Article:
'The war is over' says minister as he drops the P-bomb
What did he mean by that?
That's the question the Welsh chattering classes have been asking since Lord Elis-Thomas suggested he would be promoting Wales "as a principality within the United Kingdom" and that "anybody who doesn't like this word, I will see you at the end".
Was the minister for culture, tourism (and also sport) joking? Was he making mischief? Was his tongue firmly in his cheek? Was he just trying to wind up his old mates in Plaid Cymru?
Up to a point. Lord Elis-Thomas has always been slightly off-message (from a Plaid Cymru perspective) when it comes to both the P-word and the monarchy. He was once late for his leader's speech at a Plaid Cymru conference because he had to meet the Queen and on Monday he suggested her son was as enthusiastic as he was about promoting Wales as a principality.
The minister was speaking at a Wales Office Christmas party, hosted by Welsh Secretary Alun Cairns at Gwydyr House in Westminster. (Although Mr Cairns later stressed that "these are receptions to recognise important cultural organisations rather than a party".)
There were about 50 people in the room to hear the speech, including a choir, MPs and peers from all parties, Defence Secretary Gavin Williamson, a few pesky journalists and representatives from "important cultural organisations".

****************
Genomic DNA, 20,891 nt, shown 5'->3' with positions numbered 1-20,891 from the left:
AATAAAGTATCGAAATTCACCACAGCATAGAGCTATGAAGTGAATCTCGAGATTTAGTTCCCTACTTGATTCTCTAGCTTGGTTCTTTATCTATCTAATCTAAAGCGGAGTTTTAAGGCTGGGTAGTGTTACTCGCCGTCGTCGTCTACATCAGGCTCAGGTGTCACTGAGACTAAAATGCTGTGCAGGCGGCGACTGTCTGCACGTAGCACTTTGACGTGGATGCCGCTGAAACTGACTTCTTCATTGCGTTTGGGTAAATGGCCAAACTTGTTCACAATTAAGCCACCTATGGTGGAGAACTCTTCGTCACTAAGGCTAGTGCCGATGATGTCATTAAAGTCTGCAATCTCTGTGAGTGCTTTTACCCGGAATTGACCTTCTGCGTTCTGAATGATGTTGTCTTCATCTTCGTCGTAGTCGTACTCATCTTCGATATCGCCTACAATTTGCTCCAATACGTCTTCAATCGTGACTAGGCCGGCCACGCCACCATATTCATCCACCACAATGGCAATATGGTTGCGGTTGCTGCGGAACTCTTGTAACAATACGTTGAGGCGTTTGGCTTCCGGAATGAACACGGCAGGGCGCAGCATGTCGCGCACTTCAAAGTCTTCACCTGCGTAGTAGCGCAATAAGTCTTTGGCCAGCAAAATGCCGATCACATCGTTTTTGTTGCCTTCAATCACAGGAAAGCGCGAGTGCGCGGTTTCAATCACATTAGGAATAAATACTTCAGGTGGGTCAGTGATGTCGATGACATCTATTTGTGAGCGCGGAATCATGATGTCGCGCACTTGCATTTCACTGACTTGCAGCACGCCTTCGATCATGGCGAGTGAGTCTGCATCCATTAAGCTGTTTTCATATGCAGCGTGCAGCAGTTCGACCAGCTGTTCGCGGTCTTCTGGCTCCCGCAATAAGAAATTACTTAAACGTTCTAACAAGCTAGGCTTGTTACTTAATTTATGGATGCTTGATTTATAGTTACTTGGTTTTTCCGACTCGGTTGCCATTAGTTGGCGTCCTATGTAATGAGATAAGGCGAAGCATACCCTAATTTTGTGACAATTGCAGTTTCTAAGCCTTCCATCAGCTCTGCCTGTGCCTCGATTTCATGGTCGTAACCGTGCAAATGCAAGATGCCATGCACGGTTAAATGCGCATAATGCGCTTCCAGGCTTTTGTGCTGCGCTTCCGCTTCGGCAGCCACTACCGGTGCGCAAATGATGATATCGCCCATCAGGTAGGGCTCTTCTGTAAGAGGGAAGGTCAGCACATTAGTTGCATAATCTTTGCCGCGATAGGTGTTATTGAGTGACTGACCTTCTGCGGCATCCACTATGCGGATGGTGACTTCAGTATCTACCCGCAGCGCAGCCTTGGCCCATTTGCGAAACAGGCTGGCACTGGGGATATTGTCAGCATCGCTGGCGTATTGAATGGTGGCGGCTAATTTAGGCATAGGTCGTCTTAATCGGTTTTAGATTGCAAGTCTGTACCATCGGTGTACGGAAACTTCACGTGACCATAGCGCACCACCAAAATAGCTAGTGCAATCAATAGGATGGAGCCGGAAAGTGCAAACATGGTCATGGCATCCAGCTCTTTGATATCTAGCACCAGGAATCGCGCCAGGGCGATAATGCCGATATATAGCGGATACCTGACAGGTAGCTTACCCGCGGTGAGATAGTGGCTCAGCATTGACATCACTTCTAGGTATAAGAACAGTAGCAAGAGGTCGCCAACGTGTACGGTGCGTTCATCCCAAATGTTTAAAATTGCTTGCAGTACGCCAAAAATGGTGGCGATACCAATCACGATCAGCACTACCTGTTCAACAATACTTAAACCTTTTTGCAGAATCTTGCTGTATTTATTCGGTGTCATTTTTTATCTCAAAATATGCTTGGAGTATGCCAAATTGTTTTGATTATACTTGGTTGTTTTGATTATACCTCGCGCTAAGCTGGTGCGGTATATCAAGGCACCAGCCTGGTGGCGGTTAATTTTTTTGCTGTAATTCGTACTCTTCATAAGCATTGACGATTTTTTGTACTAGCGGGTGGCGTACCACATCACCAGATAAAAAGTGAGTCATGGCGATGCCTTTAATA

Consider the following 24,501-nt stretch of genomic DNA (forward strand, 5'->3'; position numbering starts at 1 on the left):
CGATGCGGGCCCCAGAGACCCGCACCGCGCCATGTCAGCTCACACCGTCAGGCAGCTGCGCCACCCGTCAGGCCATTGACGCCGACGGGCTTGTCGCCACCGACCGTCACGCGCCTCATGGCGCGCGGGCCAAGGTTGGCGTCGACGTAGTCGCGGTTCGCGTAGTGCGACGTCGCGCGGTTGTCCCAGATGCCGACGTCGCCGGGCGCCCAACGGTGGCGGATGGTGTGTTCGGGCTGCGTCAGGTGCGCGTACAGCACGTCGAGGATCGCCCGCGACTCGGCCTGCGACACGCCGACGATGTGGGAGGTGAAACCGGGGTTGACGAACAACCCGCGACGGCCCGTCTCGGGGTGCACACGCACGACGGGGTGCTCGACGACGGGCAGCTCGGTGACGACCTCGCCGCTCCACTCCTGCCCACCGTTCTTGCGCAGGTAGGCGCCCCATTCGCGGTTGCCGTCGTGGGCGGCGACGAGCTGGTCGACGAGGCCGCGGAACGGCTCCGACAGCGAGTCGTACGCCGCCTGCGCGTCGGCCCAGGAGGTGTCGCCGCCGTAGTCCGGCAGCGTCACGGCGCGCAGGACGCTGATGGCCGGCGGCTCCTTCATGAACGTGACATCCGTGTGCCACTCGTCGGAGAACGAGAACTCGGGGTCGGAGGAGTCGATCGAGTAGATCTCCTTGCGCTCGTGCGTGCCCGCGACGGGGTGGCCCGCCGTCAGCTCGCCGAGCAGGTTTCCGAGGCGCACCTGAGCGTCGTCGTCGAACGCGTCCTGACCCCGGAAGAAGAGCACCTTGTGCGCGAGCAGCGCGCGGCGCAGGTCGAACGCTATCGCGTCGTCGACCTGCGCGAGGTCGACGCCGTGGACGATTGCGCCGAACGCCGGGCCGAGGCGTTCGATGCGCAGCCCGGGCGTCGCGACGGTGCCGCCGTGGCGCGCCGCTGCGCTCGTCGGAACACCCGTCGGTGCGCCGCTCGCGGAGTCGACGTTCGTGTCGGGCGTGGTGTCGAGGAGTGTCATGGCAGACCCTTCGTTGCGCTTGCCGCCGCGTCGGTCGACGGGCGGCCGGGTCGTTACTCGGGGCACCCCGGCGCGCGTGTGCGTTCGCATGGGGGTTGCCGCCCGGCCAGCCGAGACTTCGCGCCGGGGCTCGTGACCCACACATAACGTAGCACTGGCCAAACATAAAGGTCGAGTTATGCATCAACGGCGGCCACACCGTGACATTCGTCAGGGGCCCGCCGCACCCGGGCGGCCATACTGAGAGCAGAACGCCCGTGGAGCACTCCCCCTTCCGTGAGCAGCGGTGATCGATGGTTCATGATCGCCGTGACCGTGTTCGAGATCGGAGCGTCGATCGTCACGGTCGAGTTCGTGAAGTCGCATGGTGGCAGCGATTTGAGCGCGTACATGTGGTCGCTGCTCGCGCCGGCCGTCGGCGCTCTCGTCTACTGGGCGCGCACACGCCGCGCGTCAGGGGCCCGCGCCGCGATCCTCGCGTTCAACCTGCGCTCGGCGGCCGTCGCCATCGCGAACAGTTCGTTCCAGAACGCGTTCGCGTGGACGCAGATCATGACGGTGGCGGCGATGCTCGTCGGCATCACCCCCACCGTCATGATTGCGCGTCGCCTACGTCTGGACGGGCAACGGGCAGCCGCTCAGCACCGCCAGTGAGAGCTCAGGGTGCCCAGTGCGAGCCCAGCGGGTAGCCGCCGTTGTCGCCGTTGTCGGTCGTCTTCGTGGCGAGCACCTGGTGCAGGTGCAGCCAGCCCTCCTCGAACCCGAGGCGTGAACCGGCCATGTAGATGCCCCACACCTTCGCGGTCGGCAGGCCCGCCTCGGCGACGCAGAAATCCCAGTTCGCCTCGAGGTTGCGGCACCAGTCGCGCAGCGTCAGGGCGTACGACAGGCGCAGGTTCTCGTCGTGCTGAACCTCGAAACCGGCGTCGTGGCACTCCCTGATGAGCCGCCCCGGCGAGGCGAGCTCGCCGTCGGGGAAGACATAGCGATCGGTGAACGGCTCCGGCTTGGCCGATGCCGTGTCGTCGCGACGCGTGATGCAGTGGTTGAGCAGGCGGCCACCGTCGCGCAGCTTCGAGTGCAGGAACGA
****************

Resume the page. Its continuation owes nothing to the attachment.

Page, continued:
So what can we expect? The 'year of the sea' to be followed by the 'year of the prince'? Prince Charles fronting a Visit Wales TV campaign?
'A new experience'
Lord Elis-Thomas has always had his own distinctive take on the P-word. Back in 2012, he told the Western Mail: "But the issue I have is that a lot of people who call themselves Welsh nationalists have forgotten - the principality of Wales is not a creation of the monarchy, of the Crown of England, it is a creation in fact of the Lords of Nant Conwy."
And in 2013, he used a lecture at Westminster to state: "Revisionist nationalists always seem to imagine Wales as always having been a people's republic… But the principality of Wales is not a creation of Norman military ascendancy. It is the creation of Welsh leaders themselves and that project was always federal in nature."
On Monday, Lord Elis-Thomas of Nant Conwy also used his speech to announce a Christmas truce between the Welsh and UK governments.
"The war is over," he declared, hinting at a more permanent ceasefire.
Lord Elis-Thomas told his audience that ministerial life was still "a new experience" for him - "it is getting on for a month" during which he had visited Llandudno four times.
"There has been this conflict between Cardiff Bay and Westminster. I can promise you now as far as I am concerned.....the war is over."
Well, it is the season of goodwill, although there's little sign that this is Welsh Government policy any more than his tourism marketing policy, roundly dismissed by his own government.